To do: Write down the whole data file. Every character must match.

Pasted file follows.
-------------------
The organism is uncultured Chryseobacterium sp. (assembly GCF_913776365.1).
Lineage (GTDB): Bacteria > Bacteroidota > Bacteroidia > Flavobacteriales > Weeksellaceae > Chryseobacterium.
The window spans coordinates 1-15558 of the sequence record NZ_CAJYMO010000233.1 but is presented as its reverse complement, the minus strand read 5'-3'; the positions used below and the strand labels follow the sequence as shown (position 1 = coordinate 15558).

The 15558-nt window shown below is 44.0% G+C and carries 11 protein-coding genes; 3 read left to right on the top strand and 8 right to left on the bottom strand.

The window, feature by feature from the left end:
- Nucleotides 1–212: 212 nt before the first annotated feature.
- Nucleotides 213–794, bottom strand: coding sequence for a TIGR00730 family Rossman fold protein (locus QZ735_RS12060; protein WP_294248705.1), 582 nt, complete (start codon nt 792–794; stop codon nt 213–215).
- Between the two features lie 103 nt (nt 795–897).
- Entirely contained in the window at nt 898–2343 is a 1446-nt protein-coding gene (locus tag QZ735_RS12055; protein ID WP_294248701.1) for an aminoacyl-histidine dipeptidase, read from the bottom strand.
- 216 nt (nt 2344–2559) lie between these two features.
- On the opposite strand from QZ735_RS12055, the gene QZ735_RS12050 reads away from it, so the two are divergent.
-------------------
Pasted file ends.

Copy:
The organism is uncultured Chryseobacterium sp. (assembly GCF_913776365.1).
Lineage (GTDB): Bacteria > Bacteroidota > Bacteroidia > Flavobacteriales > Weeksellaceae > Chryseobacterium.
The window spans coordinates 1-15558 of the sequence record NZ_CAJYMO010000233.1 but is presented as its reverse complement, the minus strand read 5'-3'; the positions used below and the strand labels follow the sequence as shown (position 1 = coordinate 15558).

The 15558-nt window shown below is 44.0% G+C and carries 11 protein-coding genes; 3 read left to right on the top strand and 8 right to left on the bottom strand.

The window, feature by feature from the left end:
- Nucleotides 1–212: 212 nt before the first annotated feature.
- Nucleotides 213–794, bottom strand: coding sequence for a TIGR00730 family Rossman fold protein (locus QZ735_RS12060; protein WP_294248705.1), 582 nt, complete (start codon nt 792–794; stop codon nt 213–215).
- Between the two features lie 103 nt (nt 795–897).
- Entirely contained in the window at nt 898–2343 is a 1446-nt protein-coding gene (locus tag QZ735_RS12055; protein ID WP_294248701.1) for an aminoacyl-histidine dipeptidase, read from the bottom strand.
- 216 nt (nt 2344–2559) lie between these two features.
- On the opposite strand from QZ735_RS12055, the gene QZ735_RS12050 reads away from it, so the two are divergent.